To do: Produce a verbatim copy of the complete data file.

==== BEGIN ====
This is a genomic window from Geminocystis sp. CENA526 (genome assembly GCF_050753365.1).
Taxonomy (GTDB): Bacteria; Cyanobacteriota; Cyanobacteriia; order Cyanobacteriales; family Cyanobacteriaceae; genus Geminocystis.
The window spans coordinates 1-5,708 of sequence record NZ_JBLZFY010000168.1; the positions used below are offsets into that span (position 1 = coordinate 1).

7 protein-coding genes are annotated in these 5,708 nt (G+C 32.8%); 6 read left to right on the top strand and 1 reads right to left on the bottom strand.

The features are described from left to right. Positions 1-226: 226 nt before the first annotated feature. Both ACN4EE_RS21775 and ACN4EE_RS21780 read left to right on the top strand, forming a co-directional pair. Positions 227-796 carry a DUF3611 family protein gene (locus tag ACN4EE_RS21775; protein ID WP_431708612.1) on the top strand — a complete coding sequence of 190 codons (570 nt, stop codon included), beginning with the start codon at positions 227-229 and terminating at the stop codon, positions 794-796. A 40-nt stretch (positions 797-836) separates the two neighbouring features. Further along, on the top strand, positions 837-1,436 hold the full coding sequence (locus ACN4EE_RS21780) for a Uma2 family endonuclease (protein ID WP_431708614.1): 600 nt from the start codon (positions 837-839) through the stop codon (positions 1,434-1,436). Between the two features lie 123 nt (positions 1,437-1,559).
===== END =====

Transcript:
This is a genomic window from Geminocystis sp. CENA526 (genome assembly GCF_050753365.1).
Taxonomy (GTDB): Bacteria; Cyanobacteriota; Cyanobacteriia; order Cyanobacteriales; family Cyanobacteriaceae; genus Geminocystis.
The window spans coordinates 1-5,708 of sequence record NZ_JBLZFY010000168.1; the positions used below are offsets into that span (position 1 = coordinate 1).

7 protein-coding genes are annotated in these 5,708 nt (G+C 32.8%); 6 read left to right on the top strand and 1 reads right to left on the bottom strand.

The features are described from left to right. Positions 1-226: 226 nt before the first annotated feature. Both ACN4EE_RS21775 and ACN4EE_RS21780 read left to right on the top strand, forming a co-directional pair. Positions 227-796 carry a DUF3611 family protein gene (locus tag ACN4EE_RS21775; protein ID WP_431708612.1) on the top strand — a complete coding sequence of 190 codons (570 nt, stop codon included), beginning with the start codon at positions 227-229 and terminating at the stop codon, positions 794-796. A 40-nt stretch (positions 797-836) separates the two neighbouring features. Further along, on the top strand, positions 837-1,436 hold the full coding sequence (locus ACN4EE_RS21780) for a Uma2 family endonuclease (protein ID WP_431708614.1): 600 nt from the start codon (positions 837-839) through the stop codon (positions 1,434-1,436). Between the two features lie 123 nt (positions 1,437-1,559).